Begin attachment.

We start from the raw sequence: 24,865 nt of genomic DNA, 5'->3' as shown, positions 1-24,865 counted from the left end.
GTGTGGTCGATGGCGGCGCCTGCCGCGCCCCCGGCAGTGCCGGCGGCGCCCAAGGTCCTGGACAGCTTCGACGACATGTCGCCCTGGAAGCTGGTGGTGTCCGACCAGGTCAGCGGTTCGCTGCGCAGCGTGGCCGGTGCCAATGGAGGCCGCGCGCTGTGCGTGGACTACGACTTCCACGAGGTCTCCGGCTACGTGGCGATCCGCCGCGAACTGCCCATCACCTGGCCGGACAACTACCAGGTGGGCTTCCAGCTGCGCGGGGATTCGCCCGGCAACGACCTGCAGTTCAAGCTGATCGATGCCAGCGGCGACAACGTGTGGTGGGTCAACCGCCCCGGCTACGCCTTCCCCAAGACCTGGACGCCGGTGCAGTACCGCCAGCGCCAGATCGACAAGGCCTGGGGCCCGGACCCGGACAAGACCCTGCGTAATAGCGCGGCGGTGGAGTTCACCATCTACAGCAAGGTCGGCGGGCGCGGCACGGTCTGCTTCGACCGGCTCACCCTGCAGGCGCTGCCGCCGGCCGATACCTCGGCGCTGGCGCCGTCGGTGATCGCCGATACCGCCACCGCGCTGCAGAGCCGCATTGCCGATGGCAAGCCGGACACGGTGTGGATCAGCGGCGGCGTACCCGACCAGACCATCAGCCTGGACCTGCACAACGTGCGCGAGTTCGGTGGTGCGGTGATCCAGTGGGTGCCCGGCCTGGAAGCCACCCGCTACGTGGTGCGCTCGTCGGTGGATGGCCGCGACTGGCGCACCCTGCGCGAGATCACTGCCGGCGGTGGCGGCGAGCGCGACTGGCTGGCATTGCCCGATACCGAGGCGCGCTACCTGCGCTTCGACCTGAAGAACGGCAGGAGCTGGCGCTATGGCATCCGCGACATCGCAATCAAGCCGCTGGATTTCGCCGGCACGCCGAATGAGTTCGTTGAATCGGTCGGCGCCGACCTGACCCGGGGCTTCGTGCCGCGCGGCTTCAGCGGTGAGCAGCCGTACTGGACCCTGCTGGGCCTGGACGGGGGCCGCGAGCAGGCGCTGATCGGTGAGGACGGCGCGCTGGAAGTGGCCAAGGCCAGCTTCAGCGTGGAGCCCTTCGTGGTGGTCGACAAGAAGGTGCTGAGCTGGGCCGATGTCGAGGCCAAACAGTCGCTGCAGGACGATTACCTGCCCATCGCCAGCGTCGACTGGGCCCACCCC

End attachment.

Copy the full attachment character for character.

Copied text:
We start from the raw sequence: 24,865 nt of genomic DNA, 5'->3' as shown, positions 1-24,865 counted from the left end.
GTGTGGTCGATGGCGGCGCCTGCCGCGCCCCCGGCAGTGCCGGCGGCGCCCAAGGTCCTGGACAGCTTCGACGACATGTCGCCCTGGAAGCTGGTGGTGTCCGACCAGGTCAGCGGTTCGCTGCGCAGCGTGGCCGGTGCCAATGGAGGCCGCGCGCTGTGCGTGGACTACGACTTCCACGAGGTCTCCGGCTACGTGGCGATCCGCCGCGAACTGCCCATCACCTGGCCGGACAACTACCAGGTGGGCTTCCAGCTGCGCGGGGATTCGCCCGGCAACGACCTGCAGTTCAAGCTGATCGATGCCAGCGGCGACAACGTGTGGTGGGTCAACCGCCCCGGCTACGCCTTCCCCAAGACCTGGACGCCGGTGCAGTACCGCCAGCGCCAGATCGACAAGGCCTGGGGCCCGGACCCGGACAAGACCCTGCGTAATAGCGCGGCGGTGGAGTTCACCATCTACAGCAAGGTCGGCGGGCGCGGCACGGTCTGCTTCGACCGGCTCACCCTGCAGGCGCTGCCGCCGGCCGATACCTCGGCGCTGGCGCCGTCGGTGATCGCCGATACCGCCACCGCGCTGCAGAGCCGCATTGCCGATGGCAAGCCGGACACGGTGTGGATCAGCGGCGGCGTACCCGACCAGACCATCAGCCTGGACCTGCACAACGTGCGCGAGTTCGGTGGTGCGGTGATCCAGTGGGTGCCCGGCCTGGAAGCCACCCGCTACGTGGTGCGCTCGTCGGTGGATGGCCGCGACTGGCGCACCCTGCGCGAGATCACTGCCGGCGGTGGCGGCGAGCGCGACTGGCTGGCATTGCCCGATACCGAGGCGCGCTACCTGCGCTTCGACCTGAAGAACGGCAGGAGCTGGCGCTATGGCATCCGCGACATCGCAATCAAGCCGCTGGATTTCGCCGGCACGCCGAATGAGTTCGTTGAATCGGTCGGCGCCGACCTGACCCGGGGCTTCGTGCCGCGCGGCTTCAGCGGTGAGCAGCCGTACTGGACCCTGCTGGGCCTGGACGGGGGCCGCGAGCAGGCGCTGATCGGTGAGGACGGCGCGCTGGAAGTGGCCAAGGCCAGCTTCAGCGTGGAGCCCTTCGTGGTGGTCGACAAGAAGGTGCTGAGCTGGGCCGATGTCGAGGCCAAACAGTCGCTGCAGGACGATTACCTGCCCATCGCCAGCGTCGACTGGGCCCACCCC